Flush with money after receiving in an inheritance from his adoptive father, Thomas Yawkey purchased the Red Sox in 1933. The team hadn't won a World Series title in 15 years and hopes were high. Sixty-eight years later, the team still hadn't won another championship.
Flush with money after receiving in an inheritance from his adoptive father, Thomas Yawkey purchased the Red Sox in 1933.
The team hadn't won a World Series title in 15 years and hopes were high. Sixty-eight years later, the team having been owned continuously by Yawkey, his widow, Jean, or the remnants of the Yawkey Empire, the team still hadn't won another championship.
On Dec. 20, 2001, John Harrington, then the caretaker of Red Sox Partners, which was the remaining vestige of the Yawkey Era, agreed to sell the team to John Henry and his ownership group.
Within three years, 2004, the Sox had their first title in 86 years. Three years after that: their second, and today the Sox are looking to join an elite group of teams that not only has repeated, but has won multiple titles within a short time span.
The last time a team has repeated was 1998-2000, when the Yankees won three straight, so this is certainly a milestone for which the Red Sox are shooting. Truth be told, three championships in five years isn't exactly legendary stuff, but we all know what it means in Boston.
A Series win would be the eighth for the Sox, keeping them in third place amongst major league teams for World Series wins.
The Yankees, of course, are the runaway champs with 26 titles, the Cardinals coming in second with seven, but winning back-to-back would be big.
The Yankees won back-to-back titles in 1927-28, 1936-37-38-39, 1950-51-52-53, 1961-62, 1977-78 and 1998-99-2000. Otherwise, back-to-backs are few and far between. The Sox did it in 1915-16. The Philadelphia Athletics did it in 1910-11 and the Oakland A's did it in 1972-73-74. A few others have, too.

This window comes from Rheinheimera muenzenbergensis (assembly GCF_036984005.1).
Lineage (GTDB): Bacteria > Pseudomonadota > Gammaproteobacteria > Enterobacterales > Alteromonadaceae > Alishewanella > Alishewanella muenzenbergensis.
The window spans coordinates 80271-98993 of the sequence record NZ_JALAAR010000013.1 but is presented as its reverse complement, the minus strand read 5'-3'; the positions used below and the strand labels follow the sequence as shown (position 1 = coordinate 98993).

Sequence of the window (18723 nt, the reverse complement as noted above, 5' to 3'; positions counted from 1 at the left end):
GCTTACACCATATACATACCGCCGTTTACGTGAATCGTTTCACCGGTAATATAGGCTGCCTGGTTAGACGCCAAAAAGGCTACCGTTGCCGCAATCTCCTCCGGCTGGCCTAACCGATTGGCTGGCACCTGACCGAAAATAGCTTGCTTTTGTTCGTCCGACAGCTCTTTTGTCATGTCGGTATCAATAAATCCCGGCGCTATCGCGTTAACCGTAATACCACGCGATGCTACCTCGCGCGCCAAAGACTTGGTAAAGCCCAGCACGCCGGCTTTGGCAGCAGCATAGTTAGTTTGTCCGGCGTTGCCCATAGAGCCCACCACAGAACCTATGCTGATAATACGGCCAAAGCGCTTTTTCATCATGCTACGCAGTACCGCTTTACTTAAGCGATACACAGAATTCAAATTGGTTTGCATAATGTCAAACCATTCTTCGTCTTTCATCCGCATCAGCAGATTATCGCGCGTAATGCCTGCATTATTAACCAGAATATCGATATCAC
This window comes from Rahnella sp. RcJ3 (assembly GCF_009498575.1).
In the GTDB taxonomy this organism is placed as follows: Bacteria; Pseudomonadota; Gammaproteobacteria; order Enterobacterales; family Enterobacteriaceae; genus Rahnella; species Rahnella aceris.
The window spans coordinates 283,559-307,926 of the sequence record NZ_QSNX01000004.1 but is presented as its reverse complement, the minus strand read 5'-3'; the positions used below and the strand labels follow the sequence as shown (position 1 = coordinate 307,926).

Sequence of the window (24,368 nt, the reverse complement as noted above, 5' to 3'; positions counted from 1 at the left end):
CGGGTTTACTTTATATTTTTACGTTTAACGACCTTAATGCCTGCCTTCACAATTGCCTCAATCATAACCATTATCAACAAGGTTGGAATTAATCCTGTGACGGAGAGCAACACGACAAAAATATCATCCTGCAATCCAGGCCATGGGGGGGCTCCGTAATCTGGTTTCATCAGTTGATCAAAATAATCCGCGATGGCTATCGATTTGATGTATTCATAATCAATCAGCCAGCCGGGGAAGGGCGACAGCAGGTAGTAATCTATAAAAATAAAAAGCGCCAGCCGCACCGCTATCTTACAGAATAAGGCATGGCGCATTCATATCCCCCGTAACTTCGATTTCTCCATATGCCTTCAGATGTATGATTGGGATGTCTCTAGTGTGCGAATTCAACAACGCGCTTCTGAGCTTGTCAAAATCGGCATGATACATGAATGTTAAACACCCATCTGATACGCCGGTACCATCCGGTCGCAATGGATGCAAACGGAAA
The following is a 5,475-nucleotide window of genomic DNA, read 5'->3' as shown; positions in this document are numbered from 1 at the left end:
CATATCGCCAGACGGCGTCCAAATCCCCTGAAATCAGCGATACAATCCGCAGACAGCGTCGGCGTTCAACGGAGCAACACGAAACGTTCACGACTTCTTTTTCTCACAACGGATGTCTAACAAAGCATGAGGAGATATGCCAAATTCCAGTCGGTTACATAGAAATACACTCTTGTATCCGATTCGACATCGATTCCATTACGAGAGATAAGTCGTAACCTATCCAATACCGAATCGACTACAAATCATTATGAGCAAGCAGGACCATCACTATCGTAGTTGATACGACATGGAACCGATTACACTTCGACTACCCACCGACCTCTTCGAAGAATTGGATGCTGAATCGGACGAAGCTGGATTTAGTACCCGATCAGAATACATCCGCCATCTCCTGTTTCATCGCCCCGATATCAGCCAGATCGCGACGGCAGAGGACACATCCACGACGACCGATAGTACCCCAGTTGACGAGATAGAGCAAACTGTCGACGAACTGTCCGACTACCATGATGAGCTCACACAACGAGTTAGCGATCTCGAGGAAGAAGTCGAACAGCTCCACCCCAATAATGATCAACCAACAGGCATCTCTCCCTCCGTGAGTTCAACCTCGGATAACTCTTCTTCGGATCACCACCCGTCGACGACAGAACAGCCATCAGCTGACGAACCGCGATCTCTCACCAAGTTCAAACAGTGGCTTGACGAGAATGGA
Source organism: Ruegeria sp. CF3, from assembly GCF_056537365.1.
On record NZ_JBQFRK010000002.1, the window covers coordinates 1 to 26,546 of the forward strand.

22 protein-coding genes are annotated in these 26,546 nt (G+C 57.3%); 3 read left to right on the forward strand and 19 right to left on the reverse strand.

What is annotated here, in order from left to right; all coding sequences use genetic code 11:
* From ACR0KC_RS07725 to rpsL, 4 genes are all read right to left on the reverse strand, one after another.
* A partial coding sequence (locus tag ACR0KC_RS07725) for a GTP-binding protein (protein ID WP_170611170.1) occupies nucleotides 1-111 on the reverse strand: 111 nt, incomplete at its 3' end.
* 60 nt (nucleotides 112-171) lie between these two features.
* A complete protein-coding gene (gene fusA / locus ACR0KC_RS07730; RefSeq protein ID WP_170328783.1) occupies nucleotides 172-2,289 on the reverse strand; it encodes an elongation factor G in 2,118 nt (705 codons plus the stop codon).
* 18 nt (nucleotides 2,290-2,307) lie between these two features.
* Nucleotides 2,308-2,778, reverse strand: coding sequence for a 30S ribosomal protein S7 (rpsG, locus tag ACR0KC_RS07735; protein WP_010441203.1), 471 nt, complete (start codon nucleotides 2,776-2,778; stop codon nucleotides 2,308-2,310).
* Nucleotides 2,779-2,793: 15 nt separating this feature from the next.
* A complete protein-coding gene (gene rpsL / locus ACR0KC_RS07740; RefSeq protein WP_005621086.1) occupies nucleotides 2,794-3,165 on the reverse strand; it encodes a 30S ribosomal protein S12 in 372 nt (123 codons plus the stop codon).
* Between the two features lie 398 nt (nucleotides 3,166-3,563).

Just the fact that the Sox are in this position - to go back-to-back or win three in five - is attributable to the uniformed personnel on the field, but, let's face it, they wouldn't be there without "Theo and the Trio."
Henry brought in partner Tom Werner at the top of his group, included CEO Larry Lucchino and then took a chance on 29-year-old GM Theo Epstein to get to work on the talent.
Within two years the Sox were playing in the ALCS and on the verge of a World Series berth, and within three they were champions at long last. Under Henry, the team had embarked on a three-pronged campaign to bring the Sox back into championship form. First, they gave Epstein the ability to run the baseball operations. He began from the ground floor, rebuilding the farm system first and re-stocking the major league club.
Epstein began thinking somewhat outside the box, counting on on-base percentage as much as batting average. With the blessing of ownership, he was able to spend, attracting stars such as Curt Schilling as well as competent but overlooked veterans such as Bill Mueller.
More than anything, he created a congenial locker room atmosphere that has become the envy of players throughout the majors, a far cry from the days of Pedro Martinez and Nomar Garciaparra, who openly criticized their superiors and avoided their teammates.
"No wonder players don't want to play here," Garciaparra was once overheard saying. "This place is a (expletive) joke."
Epstein hired a group of young lions such as Jed Hoyer, Craig Shipley, Peter Woodfork and Brian O'Halloran. While older executives throughout the majors were doing the 9-to-5 thing, this group of 20-somethings was spending all-nighters in the Sox' offices, exploring all the angles, looking under rocks.
Along with baseball operations, ownership concentrated on making improvements for the fans. Each year since 2002 it has improved decrepit Fenway Park, carving out more space, providing more amenities, improving the fun quotient exponentially.
Finally, the team created the Fenway Sports Group, expanded sponsorships immensely, even expanding to the world of NASCAR to rake in more fans and cash.
The end result was an impressive cash flow that funded the on-field operations. Now the Sox find themselves in position to do what so few teams have done in the past: win back-to-back-and win three championships in five years.
The Patriot Ledger